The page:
I am told recovery can be slow, and I am definitely impatient - but I hope that through my experience I may be able to help raise awareness for a group of diseases that can be easily misdiagnosed, often going for years without detection, and are completely crippling and sometimes even fatal.
For many of us, we often put tiredness, or lack of running performance, down to a "virus" or a "bad day", but in reality, it could be a sign of something more sinister lurking underneath the surface.
* Hannah Nolan is the owner of whyweight.ie, an online weight loss business
Lyme disease: the facts
Lyme disease, or 'Borreliosis', is a bacterial infection passed to humans through a tick bite. It is currently the fastest growing tick-borne disease.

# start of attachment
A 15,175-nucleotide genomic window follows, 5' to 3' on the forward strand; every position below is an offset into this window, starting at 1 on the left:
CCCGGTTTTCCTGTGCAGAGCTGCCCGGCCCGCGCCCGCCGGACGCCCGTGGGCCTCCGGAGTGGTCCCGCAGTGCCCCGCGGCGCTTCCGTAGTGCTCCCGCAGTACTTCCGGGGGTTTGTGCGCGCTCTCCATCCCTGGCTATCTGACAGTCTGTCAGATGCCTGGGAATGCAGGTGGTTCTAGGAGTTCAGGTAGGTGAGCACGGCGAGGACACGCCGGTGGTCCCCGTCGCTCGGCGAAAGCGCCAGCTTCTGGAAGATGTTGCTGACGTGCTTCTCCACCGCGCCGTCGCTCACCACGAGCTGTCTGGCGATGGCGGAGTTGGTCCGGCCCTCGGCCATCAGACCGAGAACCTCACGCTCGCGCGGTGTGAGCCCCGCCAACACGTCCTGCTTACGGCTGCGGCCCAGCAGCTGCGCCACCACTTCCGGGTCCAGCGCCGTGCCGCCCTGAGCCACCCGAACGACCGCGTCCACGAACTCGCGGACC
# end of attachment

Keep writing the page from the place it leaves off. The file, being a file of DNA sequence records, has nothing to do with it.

The bacteria is shaped like a corkscrew (called a spirochete) which enables it to burrow through body tissue which most other bacteria wouldn't be able to penetrate.
Infection starts with a tick bite and symptoms usually follow a few days or weeks after a bite. The first signs are an erythema migrans (EM), or "bulls eye" rash that generally radiates outwards from the source of the bite. Presence of a rash is a strong indicator of infection with Lyme disease although it might not be present in up to 50pc of patients. Chronic flu-like symptoms and fatigue are usually experienced.